Social Studies Fail Again, With Help From Secretary Duncan

06/02/2011 05:10 pm ET | Updated Aug 02, 2011

I've been a social studies methods instructor and member of the National Council of Social Studies (NCSS) for several years now. So, I recently flipped through the current issues of Theory and Research in Social Education (TRSE) and Social Education, two NCSS flagship journals. I say "flipped" because these are not always cover-to-cover readings.

I noticed that the Secretary of Education Arne Duncan typed out a little piece on the necessity of social studies for a "well-rounded education." Before I even get to the article, I need to confess something. I taught all subjects as an elementary classroom teacher, so I did not develop a specific allegiance to social studies until graduate school when I became a methods instructor. I also tend to root for the underdog. Social studies, as far as subjects go, has been and continues to be marginalized.

At one point, I was excited about advocating for social studies. I did what I could to support it with a team of peers and mentors during graduate studies, and I continue to do so in my newer role as an education faculty member. I make the annual pilgrimage to NCSS, see all these presentations, democracy this democracy that, and yet I see very few results from my perspective. Are these conferences then an elephant graveyard, so to speak, where big ideas go to die? This is all very frustrating, which is eroding my resolve to defend the discipline.

Social studies persists in receiving very little traction. I just don't understand then the advocates' reasoning behind consistently consorting with those that seek to further marginalize it. This brings me back to Duncan's brief essay. The magazine itself consists of the Secretary's piece, followed by responses from prominent NCSS leaders who appear critical of the Department's handling of social studies over the last several years, particularly at the elementary level. So, was this an opportunity for NCSS and Social Education to invite Mr. Duncan to take a position and then starkly contrast that with largely critical retorts? Perhaps.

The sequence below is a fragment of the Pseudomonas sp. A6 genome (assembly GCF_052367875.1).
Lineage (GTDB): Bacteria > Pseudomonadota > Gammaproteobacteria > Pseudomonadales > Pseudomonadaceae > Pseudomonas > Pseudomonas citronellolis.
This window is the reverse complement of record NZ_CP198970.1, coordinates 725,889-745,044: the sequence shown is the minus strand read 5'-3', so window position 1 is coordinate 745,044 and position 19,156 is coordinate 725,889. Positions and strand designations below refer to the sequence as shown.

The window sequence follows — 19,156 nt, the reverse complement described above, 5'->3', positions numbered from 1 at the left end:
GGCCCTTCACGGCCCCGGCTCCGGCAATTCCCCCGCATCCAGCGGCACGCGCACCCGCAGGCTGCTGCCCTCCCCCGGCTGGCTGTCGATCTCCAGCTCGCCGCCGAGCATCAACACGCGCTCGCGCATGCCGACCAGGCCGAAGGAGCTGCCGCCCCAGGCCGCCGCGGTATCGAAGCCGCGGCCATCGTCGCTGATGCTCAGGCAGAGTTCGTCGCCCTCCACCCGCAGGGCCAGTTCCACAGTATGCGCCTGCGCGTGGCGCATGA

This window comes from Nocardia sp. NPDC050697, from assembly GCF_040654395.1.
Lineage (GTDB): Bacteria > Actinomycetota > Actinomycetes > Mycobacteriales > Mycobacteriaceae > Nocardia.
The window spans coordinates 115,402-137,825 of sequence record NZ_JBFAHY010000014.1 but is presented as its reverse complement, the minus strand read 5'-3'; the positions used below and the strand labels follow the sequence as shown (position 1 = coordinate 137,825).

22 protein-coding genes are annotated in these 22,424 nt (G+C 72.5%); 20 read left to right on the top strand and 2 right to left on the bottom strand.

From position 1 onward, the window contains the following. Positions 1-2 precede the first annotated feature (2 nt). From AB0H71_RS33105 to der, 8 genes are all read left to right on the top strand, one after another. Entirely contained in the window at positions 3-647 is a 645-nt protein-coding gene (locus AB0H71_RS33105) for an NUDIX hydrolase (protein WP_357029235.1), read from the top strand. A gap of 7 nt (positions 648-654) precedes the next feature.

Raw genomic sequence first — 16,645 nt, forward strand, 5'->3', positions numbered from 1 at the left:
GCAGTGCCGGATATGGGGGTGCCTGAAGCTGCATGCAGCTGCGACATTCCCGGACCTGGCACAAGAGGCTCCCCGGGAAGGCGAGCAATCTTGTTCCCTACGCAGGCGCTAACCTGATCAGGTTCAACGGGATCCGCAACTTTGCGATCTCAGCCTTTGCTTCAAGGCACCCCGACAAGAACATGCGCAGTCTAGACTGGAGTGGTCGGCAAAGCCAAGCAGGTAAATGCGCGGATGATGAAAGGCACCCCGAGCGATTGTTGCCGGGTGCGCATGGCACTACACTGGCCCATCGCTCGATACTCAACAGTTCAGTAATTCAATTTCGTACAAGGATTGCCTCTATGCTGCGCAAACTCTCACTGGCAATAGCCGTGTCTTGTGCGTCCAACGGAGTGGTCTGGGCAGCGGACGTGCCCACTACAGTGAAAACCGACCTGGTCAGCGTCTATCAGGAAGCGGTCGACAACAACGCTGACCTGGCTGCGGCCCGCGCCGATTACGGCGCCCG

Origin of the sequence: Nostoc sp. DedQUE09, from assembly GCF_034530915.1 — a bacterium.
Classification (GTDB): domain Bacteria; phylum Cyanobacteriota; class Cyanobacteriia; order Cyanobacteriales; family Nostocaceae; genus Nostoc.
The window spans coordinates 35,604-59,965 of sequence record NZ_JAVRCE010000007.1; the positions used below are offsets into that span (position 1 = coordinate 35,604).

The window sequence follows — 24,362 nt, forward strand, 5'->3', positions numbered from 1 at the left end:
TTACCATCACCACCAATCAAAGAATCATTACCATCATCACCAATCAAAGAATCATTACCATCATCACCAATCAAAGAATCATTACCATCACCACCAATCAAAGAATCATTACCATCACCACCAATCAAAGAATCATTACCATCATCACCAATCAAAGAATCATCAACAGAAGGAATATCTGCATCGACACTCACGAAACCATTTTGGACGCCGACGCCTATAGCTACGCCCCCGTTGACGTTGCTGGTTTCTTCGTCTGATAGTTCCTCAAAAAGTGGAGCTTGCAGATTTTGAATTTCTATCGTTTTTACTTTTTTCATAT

But how could Mr. Duncan possess even the slightest temerity to underscore the need for social studies while enacting policies that continue to relegate it? He begins the piece by blaming No Child Left Behind (NCLB) for the curricular narrowing that has taken place. An expansion of priorities for math and reading instruction leaves little time for anything else. Mr. Duncan then extols the changes being made to NCLB and the Elementary and Secondary Act (ESEA) by the current administration, such as focusing interventions on low performing schools and increasing accountability measures with more tests. I fail to see the connection to social studies.

The essay then morphs into a self-esteem session for social studies educators, addressed to them directly: "You are creating contributing and responsible citizens," and "we need your help" in this. And for what assistance does Mr. Duncan humbly request? Help is needed in "creating assessments that test the full range of what students know and can do." So, that's it: he needs educator support to create tests?

It sounds to me like Race to the Top and other Department of Education policies amount to something akin to extortion or some kind of curricular hostage crisis. That is, we'll support social studies instruction, as long as it's tested. We'll release instructional priority for social studies, but we'll tell you how to teach it and test it. There is no escape from accountability. Or, at least the Department's definition of it.

Mr. Duncan's basic understanding of what test-based reforms are doing to individual schools and school systems is, to borrow an Internet meme, an epic fail. Do not presume to fluff up the esteem of social studies educators, to tell them how important they are to our democracy and all of that, only to set very strict and unreasonable limits on what kind of social studies is permissible. Additionally, this whole "can't beat them, join them" attitude of social studies advocates does little to endear folks like myself who feel that our strident support of the discipline is being squandered.

As a social studies methods instructor, I feel like a fool every time I teach the course, observe student teachers who are currently taking and have taken the course, and then experience the unreasonable limitations to actually practicing or witnessing effective social studies instruction, let alone any instruction at all in many cases. Don't make a fool out of me or other social studies advocates by pretending that we even have a remote chance of increasing social studies teaching within the current reform climate. Offering Mr. Duncan the opportunity to hold social studies hostage in one of the discipline's prominent publications is foolish enough.